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How Many Green Beans Should You Cook for 20 People?

Food Guide

Green beans are a classic side dish for big gatherings and parties. Their crisp, fresh flavor pairs well with everything from grilled meats to roasted veggies.

When cooking for a crowd, it’s important to prepare the right amount so there are leftovers rather than running short. For a group of 20, how many green beans should you make?

In this guide, we’ll recommend the ideal serving size and quantity of green beans for 20 guests. You’ll also find tips for purchasing, preparing, seasoning, and serving green beans to feed a party of 20.

Recommended Serving Size Per Person

So how much of this healthy veggie should each of your 20 guests get? Here are some serving size guidelines for green beans:

  • As a side dish – 1⁄2 cup per person
  • As a main dish or entree – 1 cup per person
  • At a buffet with multiple sides – 1⁄3 cup per person
  • For big eaters – 3⁄4 cup per person
  • For kids – 1⁄4 to 1⁄3 cup per person

A 1⁄2 cup portion provides a nice balance when paired with other sides like mashed potatoes or rolls. Adjust up or down depending on your menu.

For 20 people, plan for 10 cups total if serving green beans as a side. Bump to 15-20 cups total if they are a main dish or if you have extra hearty eaters.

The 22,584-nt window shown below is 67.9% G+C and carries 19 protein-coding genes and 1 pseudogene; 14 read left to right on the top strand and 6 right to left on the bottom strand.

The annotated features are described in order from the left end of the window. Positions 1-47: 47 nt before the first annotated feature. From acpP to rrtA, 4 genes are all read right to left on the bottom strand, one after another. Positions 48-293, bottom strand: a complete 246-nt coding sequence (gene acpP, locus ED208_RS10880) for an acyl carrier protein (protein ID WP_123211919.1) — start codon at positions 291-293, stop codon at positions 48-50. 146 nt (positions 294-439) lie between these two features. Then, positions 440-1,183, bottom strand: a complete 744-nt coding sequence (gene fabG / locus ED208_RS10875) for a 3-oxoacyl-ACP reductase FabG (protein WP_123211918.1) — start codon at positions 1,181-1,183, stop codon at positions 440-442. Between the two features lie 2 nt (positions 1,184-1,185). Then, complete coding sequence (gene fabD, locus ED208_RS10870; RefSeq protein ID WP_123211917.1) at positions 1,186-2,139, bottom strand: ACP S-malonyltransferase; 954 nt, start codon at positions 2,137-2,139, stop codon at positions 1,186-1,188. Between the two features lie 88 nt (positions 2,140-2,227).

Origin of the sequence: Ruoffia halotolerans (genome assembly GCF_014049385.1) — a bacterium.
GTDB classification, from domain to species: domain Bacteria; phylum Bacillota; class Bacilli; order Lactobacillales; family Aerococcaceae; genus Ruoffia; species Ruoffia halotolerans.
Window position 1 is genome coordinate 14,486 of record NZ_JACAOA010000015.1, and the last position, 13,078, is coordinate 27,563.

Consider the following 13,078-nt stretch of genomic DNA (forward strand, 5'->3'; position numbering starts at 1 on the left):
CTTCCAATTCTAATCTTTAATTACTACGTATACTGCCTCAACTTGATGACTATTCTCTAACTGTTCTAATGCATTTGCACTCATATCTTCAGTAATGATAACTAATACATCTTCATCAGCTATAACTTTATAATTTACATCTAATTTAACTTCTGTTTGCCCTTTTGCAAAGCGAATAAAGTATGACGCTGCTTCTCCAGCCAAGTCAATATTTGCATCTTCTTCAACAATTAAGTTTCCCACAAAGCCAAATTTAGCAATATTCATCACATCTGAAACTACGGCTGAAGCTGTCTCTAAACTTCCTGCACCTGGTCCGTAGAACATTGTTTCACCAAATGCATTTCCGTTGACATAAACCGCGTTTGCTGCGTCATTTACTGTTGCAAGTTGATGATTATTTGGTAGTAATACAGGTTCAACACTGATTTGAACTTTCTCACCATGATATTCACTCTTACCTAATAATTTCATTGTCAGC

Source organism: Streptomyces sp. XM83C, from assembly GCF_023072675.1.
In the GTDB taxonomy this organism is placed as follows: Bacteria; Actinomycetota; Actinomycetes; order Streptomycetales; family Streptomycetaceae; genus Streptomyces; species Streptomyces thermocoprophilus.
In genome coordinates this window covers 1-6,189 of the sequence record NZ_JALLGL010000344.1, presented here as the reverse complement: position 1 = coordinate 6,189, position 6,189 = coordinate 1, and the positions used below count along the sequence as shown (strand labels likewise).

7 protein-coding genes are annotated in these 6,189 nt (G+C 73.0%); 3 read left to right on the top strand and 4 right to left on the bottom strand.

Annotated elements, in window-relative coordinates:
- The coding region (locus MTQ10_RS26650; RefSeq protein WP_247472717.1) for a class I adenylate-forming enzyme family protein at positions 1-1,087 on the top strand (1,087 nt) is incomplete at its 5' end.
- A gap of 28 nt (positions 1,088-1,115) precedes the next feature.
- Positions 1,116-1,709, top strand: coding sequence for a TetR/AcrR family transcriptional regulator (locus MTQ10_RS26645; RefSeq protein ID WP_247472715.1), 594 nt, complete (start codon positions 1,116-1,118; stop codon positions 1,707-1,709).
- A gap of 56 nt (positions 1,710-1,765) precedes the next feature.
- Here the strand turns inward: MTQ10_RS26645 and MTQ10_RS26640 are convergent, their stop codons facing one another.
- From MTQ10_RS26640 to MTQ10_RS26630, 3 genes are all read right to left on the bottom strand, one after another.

Calculating Quantity Needed

Let’s look at how to calculate the amount of fresh, frozen, and canned green beans needed for your 20 guests:

Fresh Green Beans

  • 1 pound of fresh green bean pods = 3 to 4 cups cooked beans
  • For 20 people at 1⁄2 cup servings, you’ll need 10 cups
  • So purchase 2.5 to 3.5 pounds of fresh green beans
  • Allow a bit extra for any vegetable trimming or spoiled beans

Frozen Green Beans

  • 1 (16 ounce) bag of frozen cut green beans = 4 cups cooked
  • For 20 people at 1⁄2 cup servings, you’ll need 10 cups
  • So purchase 2 to 3 (16 ounce) bags of frozen green beans

Canned Green Beans

  • 1 (15 ounce) can = around 1 3⁄4 to 2 cups beans
  • For 20 people at 1⁄2 cup servings, you’ll need 10 cups
  • So purchase 6 to 8 (15 ounce) cans of green beans

No matter which type you cook, plan for 10-15 cups of prepared beans for 20 portions. Buy fresh, frozen, or canned beans based on the conversions above.

Tips for Cooking Green Beans

To cook fresh green beans:

  • Wash and trim ends
  • Leave whole or cut into pieces
  • Boil, steam, or sauté until tender-crisp
  • Time will depend on thickness – 5-10 minutes generally

To cook frozen green beans:

  • No need to thaw before cooking
  • Boil, steam, microwave, or sauté from frozen
  • Cook 5-7 minutes until hot and tender-crisp

To cook canned green beans:

  • Drain liquid from cans
  • Heat beans over medium heat while stirring
  • Cook for 2-3 minutes until warmed through

Don’t overcook green beans to a mushy consistency. Cook just until they reach the tender-crisp stage with a bright green color.

Ways to Add Flavor

Plain steamed beans may seem boring. Punch up the flavor of your 20 servings with these easy additions:

  • Olive oil or butter – Toss cooked beans in a drizzle of olive oil or knob of butter. The fat helps enhance flavor.

  • Salt and pepper – Season with a bit of salt and ground black pepper. A sprinkle of garlic or onion powder also adds flavor.

  • Bacon – Chopped cooked bacon is a classic topping for green beans. The smoky saltiness pairs perfectly.